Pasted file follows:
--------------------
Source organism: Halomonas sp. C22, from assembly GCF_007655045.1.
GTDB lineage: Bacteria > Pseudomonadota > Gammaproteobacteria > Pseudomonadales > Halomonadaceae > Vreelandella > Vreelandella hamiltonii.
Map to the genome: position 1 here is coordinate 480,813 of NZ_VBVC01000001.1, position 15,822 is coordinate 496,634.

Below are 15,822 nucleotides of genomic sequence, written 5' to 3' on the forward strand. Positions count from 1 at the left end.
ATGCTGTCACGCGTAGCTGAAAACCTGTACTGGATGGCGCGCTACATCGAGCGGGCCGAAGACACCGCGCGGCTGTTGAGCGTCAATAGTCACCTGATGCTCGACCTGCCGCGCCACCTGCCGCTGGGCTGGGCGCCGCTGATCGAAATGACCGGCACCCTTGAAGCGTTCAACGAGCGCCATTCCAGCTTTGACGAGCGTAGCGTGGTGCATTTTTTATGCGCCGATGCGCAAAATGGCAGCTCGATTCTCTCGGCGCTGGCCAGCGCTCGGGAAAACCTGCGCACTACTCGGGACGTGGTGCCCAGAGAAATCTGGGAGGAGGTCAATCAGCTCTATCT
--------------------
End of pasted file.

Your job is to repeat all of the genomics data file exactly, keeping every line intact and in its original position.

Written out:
Source organism: Halomonas sp. C22, from assembly GCF_007655045.1.
GTDB lineage: Bacteria > Pseudomonadota > Gammaproteobacteria > Pseudomonadales > Halomonadaceae > Vreelandella > Vreelandella hamiltonii.
Map to the genome: position 1 here is coordinate 480,813 of NZ_VBVC01000001.1, position 15,822 is coordinate 496,634.

Below are 15,822 nucleotides of genomic sequence, written 5' to 3' on the forward strand. Positions count from 1 at the left end.
ATGCTGTCACGCGTAGCTGAAAACCTGTACTGGATGGCGCGCTACATCGAGCGGGCCGAAGACACCGCGCGGCTGTTGAGCGTCAATAGTCACCTGATGCTCGACCTGCCGCGCCACCTGCCGCTGGGCTGGGCGCCGCTGATCGAAATGACCGGCACCCTTGAAGCGTTCAACGAGCGCCATTCCAGCTTTGACGAGCGTAGCGTGGTGCATTTTTTATGCGCCGATGCGCAAAATGGCAGCTCGATTCTCTCGGCGCTGGCCAGCGCTCGGGAAAACCTGCGCACTACTCGGGACGTGGTGCCCAGAGAAATCTGGGAGGAGGTCAATCAGCTCTATCT